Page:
LANSING — Students across Michigan will be safer under legislation approved by the Senate Judiciary Committee Tuesday, said sponsors Sens. Rick Jones and Roger Kahn.
Senate Bills 596 and 755, sponsored by Kahn and Jones respectively, would make it a crime for a teacher or other school employee to have sex with a student, regardless of being 18 years of age or older, if the student attends a school where they work. A person convicted of engaging in this behavior would be guilty of criminal sexual conduct in the third degree, which is a felony punishable by up to 15 years in prison.
“Individuals who would take advantage of the teacher-student relationship are sexual predators and should be treated as such,” said Jones, R-Grand Ledge, chair of the Senate Judiciary Committee. “These bills will close this loophole in state law.”
Kahn added, “We need these laws on the books now to protect our young people. It’s unbelievable that a teacher could have sex with a student and get away with it simply because the student is 18 years old. Teachers are in positions of authority over their students. To think that a young person in that situation can maturely give consent is crazy.”
Jones sponsored SB 755 after a local area prosecutor approached him about the loophole in the law that allows a teacher to have sex with an 18-year-old student without it being a crime.
Last December a 28-year-old male Ionia High School teacher took a student to a Kalamazoo hotel for sex the day after her 18th birthday. Despite being 18, the student was not set to graduate until June 2011.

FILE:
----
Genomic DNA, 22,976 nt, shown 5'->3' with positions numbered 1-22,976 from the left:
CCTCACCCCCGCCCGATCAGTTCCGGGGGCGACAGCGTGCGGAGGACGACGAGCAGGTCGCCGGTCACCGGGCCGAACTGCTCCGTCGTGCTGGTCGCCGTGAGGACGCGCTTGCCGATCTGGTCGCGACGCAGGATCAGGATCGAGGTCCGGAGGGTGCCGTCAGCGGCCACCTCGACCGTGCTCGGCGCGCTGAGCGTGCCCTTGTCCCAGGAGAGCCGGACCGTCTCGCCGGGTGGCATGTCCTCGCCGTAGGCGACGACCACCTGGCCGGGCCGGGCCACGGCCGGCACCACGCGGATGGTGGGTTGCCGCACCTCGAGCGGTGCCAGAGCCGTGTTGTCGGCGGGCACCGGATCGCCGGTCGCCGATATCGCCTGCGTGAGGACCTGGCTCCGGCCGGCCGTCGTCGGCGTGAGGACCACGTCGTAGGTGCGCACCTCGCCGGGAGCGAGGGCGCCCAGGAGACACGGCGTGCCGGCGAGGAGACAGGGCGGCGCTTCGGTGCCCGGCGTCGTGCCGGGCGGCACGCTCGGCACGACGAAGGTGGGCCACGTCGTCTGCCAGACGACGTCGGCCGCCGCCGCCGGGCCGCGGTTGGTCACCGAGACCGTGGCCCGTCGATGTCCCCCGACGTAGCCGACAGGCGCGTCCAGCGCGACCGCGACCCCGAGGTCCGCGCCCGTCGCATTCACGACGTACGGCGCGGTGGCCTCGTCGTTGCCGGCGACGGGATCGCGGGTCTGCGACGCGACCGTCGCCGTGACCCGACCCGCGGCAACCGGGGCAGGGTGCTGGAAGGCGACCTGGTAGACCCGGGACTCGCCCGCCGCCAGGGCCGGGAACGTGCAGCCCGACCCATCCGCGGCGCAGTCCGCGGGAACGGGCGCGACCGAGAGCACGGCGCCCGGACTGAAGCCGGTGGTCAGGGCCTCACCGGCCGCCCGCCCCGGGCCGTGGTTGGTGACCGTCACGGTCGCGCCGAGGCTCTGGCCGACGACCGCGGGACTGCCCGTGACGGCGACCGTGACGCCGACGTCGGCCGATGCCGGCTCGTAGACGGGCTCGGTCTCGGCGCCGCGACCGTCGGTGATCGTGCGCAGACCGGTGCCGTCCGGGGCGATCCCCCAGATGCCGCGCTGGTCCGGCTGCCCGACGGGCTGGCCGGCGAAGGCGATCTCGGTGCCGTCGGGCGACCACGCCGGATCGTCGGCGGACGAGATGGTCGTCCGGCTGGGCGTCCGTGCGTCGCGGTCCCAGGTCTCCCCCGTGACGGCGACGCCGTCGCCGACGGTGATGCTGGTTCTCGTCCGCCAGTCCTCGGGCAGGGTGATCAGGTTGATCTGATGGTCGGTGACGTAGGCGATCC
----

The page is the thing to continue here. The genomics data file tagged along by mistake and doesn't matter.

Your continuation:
An investigation was conducted by the Michigan State Police, but the Ionia County prosecutor is unable to prosecute because the victim was one day past her 18th birthday, even though she was a student.
Another measure approved by the committee, SB 726, would increase the statute of limitations for the crimes of kidnapping, attempted murder and manslaughter from 10 years to 20 years.
Jones introduced the measure after Ingham County Prosecutor Stuart Dunnings III informed him about an East Lansing case in which a young man died during a physical altercation 11 years ago. The case went unsolved until earlier this year, when information was brought forth that would have resulted in a manslaughter charge against the perpetrator.
“It is a tragedy that the family of this young man will not see justice served because of the current statute of limitations for manslaughter,” Jones said. “I am proud to sponsor this measure and hope it can help prevent future such injustices.”
SBs 596, 726 and 755 now go to the full Senate for further consideration.